Many visitors to Essaouira come via Marrakech to the coast (although this will change as more and more airlines fly directly to Essaouira). On arrival, they are often pleased to find that the medina is smaller and less overwhelming than that of Marrakech, and the shopkeepers and stall holders tend to drive a slightly easier bargain than their big city counterparts.
However, many of the shops sell the same kinds of souvenirs you can find all over the country. What if you want items that are distinctly local? Do not despair! Essaouira has a reputation as an artsy town and there are many local and expat artisans and artists offering unique gifts for you to take home. Here are some of the Best of Essaouira in terms of souvenirs.
BEST for jewellery – Othman Shop
Othman could win prize for funkiest guy in Essaouira. He and his dad are local landmarks. You will find them day in and day out at the foot of Rue Laalouj: Othman sitting on an antique outside his Aladdin’s cave shop and his dad on the corner crocheting beanie hats. Nowhere else will you get such a range of wool-wrapped baskets and bowls or such as friendly welcome (without hollering at you from halfway down the street) as you peruse the artefacts, jewellery and objets (many of which Othman designs himself). Find Othman at 86, Rue Laalouj
BEST for stylish souvenirs – Histoire de Filles
The team at Histoire de Filles and – new for summer 2014 –Coin des Saveurs., have got style in Essaouira nailed. The former stocks all manner of modern takes on Moroccan design, including homewares, accessories, clothing and much more. Designers are all Moroccan or Morocco-based. Check out the scarves by local Australian crafty woman, Colleen Cassar. Colleen reinvents silk, cotton and wool scarves from the local flea market as beautiful, upcycled floaty treasures – perfect for fending off Essaouira draughts! Even the shop’s decorations are for sale! Coin des Saveurs next door is rapidly becoming the go-to destination for culinary souvenirs. Why get your spices in a grubby plastic bag in the souk, when you can get them in a mini-Kilner jar along with a “Keep Calm & Eat Tajine” tea towel? Visit both shops in Rue Mohammed ben Massaoud.
BEST for modern thuya designs – Az-Zahr
French artist and collector Patrick has finally opened this artisan’s workshop and showroom in the ground floor of his 18th century riad. The plan is that a cafe will soon follow. Patrick sells local art, rescued and upcycled ceramics and furniture and a range of jewellery and home wares made from thuya. Thuya (a confider of the cypress family) is indigenous to Essaouira and you will see boxes and furniture made from it all over town. Patrick has found artisans, carpenters and cabinet makers willing to break from the norm of highly varnished pieces with intricate marquetry inlays. This collaboration has resulted in bangles, rings, bread boards, stools and ornaments in a meticulously designed, sanded style which allows the grain and knots of the wood to tell their own story. Instead of the smell of varnish or oil, Patrick’s boutique offers a waft of the delicate scent of freshly sanded thuya. Az-Zahr is tucked away down Rue Mohamed Diouri.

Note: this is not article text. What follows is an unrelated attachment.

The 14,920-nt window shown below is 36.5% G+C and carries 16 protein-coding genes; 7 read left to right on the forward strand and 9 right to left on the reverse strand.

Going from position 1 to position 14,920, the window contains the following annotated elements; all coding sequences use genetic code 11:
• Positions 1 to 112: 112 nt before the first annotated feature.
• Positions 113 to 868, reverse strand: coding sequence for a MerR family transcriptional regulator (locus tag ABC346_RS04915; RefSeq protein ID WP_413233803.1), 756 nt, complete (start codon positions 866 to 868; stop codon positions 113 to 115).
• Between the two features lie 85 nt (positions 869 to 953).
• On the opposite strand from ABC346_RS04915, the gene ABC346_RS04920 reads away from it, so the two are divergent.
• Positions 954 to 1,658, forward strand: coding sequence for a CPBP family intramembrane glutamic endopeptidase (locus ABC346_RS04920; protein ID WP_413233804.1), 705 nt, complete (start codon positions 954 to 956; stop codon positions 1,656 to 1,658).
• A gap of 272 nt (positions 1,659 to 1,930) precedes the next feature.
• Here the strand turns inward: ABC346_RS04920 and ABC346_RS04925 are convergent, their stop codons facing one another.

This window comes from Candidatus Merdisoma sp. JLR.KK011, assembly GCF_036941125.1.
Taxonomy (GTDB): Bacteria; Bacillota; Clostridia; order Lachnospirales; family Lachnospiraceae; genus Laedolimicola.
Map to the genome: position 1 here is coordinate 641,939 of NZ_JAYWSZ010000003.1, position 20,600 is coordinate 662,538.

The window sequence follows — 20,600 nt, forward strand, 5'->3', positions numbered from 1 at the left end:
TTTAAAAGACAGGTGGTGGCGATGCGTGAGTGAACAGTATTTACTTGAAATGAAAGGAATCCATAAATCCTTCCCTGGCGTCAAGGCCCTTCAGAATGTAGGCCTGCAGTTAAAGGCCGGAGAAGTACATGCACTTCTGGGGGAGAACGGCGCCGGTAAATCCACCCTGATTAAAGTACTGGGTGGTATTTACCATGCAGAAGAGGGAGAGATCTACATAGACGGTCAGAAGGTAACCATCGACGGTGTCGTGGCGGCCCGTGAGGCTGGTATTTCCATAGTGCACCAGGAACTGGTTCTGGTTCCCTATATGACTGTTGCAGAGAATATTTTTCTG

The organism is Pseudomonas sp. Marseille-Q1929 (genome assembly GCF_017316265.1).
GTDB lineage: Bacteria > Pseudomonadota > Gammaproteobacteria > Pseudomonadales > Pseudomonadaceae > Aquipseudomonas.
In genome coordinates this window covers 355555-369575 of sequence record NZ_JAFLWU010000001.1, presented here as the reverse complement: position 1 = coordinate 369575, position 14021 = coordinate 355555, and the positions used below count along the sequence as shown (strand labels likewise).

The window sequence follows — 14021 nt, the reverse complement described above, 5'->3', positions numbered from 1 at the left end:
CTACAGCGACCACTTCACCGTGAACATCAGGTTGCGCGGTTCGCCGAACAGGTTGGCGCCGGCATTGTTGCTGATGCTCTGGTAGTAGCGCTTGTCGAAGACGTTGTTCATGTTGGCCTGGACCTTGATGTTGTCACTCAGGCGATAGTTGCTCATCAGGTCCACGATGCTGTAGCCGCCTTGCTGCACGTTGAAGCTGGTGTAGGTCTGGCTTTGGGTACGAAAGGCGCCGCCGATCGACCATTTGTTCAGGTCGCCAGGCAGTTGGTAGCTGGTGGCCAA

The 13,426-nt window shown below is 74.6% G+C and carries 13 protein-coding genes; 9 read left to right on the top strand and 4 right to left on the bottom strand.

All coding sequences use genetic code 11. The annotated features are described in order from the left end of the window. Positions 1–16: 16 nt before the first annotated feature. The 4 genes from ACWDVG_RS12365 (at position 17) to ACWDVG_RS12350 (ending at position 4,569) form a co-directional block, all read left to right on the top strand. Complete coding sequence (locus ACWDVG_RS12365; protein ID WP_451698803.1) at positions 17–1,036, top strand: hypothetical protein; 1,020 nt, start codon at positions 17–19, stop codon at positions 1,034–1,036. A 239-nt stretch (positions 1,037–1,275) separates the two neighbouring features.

BEST for a bargain – joutiya
Essaouira’s Sunday joutiya (flea market; the name comes from the French ‘jeter’, to throw away) in the industrial quarter is great for rummaging. Come here to pick up bargains such as camel or goat hair blankets, second hand kaftans, ceramics, decorative items and remodelled furniture, plus all kinds of half-broken, dusty junk. Venture into the alleyways behind the market to find the shack workshops of some of Essaouira’s most current naive artists such as Baki and Asma. Self-taught, their work (on canvas, furniture and sculptures) uses bright, primary colours and is reminiscent of the indigenous art of other cultures. Find the joutiya in the area between the Jewish cemeteries and the Asswaj Assalam supermarket.
BEST for leather bags – Basma
Business woman Hafida set up her own shop in 2013 after managing the boutique at Taros for years. She is now in her second location and has never looked back. She welcomes all her customers with a broad smile and offers a carefully curated selection of jewellery, accessories, small paintings, and other decorative items made by Moroccan and locally-based artisans. The stand out stars of her collection, however, are her leather shoulder bags and clutches in a wide range of on-the-minute colours. Basma Shop is on the Skala – head around the ramparts from the main square (Place Moulay Hassan) and look for the smiley sign.
BEST for shopping with a conscience – Mashi Muski shop
When you shop at Mashi Mushki in the impoverished Chbanate neighbourhood of the Essaouira medina, you are helping make a difference to local lives. Many of the items are made by local women or coops and a percentage of the profits goes to the Project 91 charity. Funds support local young people to get skills and training (such as a hairdressing qualification, English language or driving lessons). The P91 campaign, “Leave your wardrobe in Morocco”, encourages tourists to leave clothes behind for sale in the P-91 charity shop on Rue Tetouan. You can donate unwanted clothes at the shops or participating riads. The Mashi Mushki shop is on Rue Chbanate under Dar 91.
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